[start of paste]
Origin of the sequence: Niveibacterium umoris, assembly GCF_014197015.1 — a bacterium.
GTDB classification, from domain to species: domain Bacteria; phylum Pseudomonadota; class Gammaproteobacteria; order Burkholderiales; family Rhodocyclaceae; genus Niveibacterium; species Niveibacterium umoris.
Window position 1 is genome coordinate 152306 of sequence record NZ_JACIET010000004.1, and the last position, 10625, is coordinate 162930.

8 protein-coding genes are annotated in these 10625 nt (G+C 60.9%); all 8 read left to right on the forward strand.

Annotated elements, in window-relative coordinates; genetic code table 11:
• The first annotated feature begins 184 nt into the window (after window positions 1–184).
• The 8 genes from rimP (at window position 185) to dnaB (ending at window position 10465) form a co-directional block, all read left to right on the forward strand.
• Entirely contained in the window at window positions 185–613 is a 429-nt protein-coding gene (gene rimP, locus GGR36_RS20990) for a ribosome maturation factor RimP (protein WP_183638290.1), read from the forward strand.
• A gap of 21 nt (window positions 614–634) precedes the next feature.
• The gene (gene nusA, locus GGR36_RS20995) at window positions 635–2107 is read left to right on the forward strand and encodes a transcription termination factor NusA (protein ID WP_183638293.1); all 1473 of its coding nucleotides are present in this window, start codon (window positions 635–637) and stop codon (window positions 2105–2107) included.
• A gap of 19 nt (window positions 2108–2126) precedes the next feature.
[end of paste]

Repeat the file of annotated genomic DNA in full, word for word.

Origin of the sequence: Niveibacterium umoris, assembly GCF_014197015.1 — a bacterium.
GTDB classification, from domain to species: domain Bacteria; phylum Pseudomonadota; class Gammaproteobacteria; order Burkholderiales; family Rhodocyclaceae; genus Niveibacterium; species Niveibacterium umoris.
Window position 1 is genome coordinate 152306 of sequence record NZ_JACIET010000004.1, and the last position, 10625, is coordinate 162930.

8 protein-coding genes are annotated in these 10625 nt (G+C 60.9%); all 8 read left to right on the forward strand.

Annotated elements, in window-relative coordinates; genetic code table 11:
• The first annotated feature begins 184 nt into the window (after window positions 1–184).
• The 8 genes from rimP (at window position 185) to dnaB (ending at window position 10465) form a co-directional block, all read left to right on the forward strand.
• Entirely contained in the window at window positions 185–613 is a 429-nt protein-coding gene (gene rimP, locus GGR36_RS20990) for a ribosome maturation factor RimP (protein WP_183638290.1), read from the forward strand.
• A gap of 21 nt (window positions 614–634) precedes the next feature.
• The gene (gene nusA, locus GGR36_RS20995) at window positions 635–2107 is read left to right on the forward strand and encodes a transcription termination factor NusA (protein ID WP_183638293.1); all 1473 of its coding nucleotides are present in this window, start codon (window positions 635–637) and stop codon (window positions 2105–2107) included.
• A gap of 19 nt (window positions 2108–2126) precedes the next feature.